Cassidy, a leading financial journalist and a staff writer at "The New Yorker, " relates the stories of Netscape, Yahoo!, America Online, Amazon.com, and other Internet companies. In a lively and entertaining narrative, he traces the rise of Internet stocks and the development of a populist stock market culture to the end of the Cold War. The Internet stock bubble wasn't just about goggle-eyed day traderstrying to get rich on the Nasdaq and goateed twenty-five-year-olds playing wannabe Bill Gates. It was also about an America that believed it had discovered the secret of eternal prosperity: it said something about all of us, and what we thought about ourselves, as the twenty-first century dawned. John Cassidy's Dot.con brings this tumultuous episode to life. Moving from the Cold War Pentagon to Silicon Valley to Wall Street and into the homes of millions of Americans, Cassidy tells the story of the great boom and bust in an authoritative and entertaining narrative. Featuring all the iconic figures of the Internet era -- Marc Andreessen, Jeff Bezos, Steve Case, Alan Greenspan, and many others -- and with a new Afterword on the aftermath of the bust, Dot.con is a panoramic and stirring account of human greed and gullibility.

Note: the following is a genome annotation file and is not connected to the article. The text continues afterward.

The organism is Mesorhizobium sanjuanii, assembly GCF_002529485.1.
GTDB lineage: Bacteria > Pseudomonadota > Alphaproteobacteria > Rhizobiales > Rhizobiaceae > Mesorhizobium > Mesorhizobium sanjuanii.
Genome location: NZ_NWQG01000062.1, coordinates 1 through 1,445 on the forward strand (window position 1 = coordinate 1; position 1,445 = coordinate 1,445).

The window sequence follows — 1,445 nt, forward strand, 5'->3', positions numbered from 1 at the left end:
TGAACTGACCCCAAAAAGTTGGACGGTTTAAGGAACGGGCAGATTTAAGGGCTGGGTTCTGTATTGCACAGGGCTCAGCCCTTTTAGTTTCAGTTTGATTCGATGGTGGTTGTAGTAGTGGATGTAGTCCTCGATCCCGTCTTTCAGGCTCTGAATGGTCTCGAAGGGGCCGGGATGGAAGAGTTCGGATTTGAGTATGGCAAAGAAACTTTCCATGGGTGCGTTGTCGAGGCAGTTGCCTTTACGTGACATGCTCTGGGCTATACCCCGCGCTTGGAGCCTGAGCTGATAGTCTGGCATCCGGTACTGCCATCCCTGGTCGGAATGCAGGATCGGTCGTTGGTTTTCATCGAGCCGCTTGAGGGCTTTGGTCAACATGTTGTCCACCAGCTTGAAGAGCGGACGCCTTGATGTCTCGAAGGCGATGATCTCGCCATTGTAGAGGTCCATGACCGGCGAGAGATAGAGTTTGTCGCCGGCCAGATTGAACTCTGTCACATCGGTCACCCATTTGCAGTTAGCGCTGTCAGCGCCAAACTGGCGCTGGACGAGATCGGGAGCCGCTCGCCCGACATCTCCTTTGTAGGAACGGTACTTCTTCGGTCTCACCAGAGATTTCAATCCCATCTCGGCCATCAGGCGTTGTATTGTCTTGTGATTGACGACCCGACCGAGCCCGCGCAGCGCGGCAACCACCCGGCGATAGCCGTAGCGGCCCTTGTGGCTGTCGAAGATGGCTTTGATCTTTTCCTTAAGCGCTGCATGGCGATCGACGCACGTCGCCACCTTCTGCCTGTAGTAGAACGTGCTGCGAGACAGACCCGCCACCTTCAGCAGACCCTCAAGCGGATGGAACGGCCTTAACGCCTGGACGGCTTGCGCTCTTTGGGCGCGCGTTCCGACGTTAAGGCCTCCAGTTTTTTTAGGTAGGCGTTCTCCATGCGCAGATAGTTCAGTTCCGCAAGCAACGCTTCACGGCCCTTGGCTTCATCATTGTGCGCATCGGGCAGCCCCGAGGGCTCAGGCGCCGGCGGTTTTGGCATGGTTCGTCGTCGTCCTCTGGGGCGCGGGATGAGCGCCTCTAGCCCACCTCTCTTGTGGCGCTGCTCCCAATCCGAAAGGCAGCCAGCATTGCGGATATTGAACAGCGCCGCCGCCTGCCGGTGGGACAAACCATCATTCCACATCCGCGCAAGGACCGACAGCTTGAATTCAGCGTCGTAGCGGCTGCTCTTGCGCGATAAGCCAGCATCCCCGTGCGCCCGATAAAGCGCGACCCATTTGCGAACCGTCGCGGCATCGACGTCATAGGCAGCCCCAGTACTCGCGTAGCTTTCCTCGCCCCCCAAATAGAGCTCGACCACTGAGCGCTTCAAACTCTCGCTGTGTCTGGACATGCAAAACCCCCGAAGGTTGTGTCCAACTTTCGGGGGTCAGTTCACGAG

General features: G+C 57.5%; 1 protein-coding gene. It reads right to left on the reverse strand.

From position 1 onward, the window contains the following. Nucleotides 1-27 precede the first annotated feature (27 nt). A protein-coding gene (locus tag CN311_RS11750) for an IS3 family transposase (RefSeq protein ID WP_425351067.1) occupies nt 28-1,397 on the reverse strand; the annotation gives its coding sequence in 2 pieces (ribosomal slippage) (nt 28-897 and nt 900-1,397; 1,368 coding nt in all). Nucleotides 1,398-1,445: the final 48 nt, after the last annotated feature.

: Dot. Con: How America Lost Its Mind and Money in the Internet Era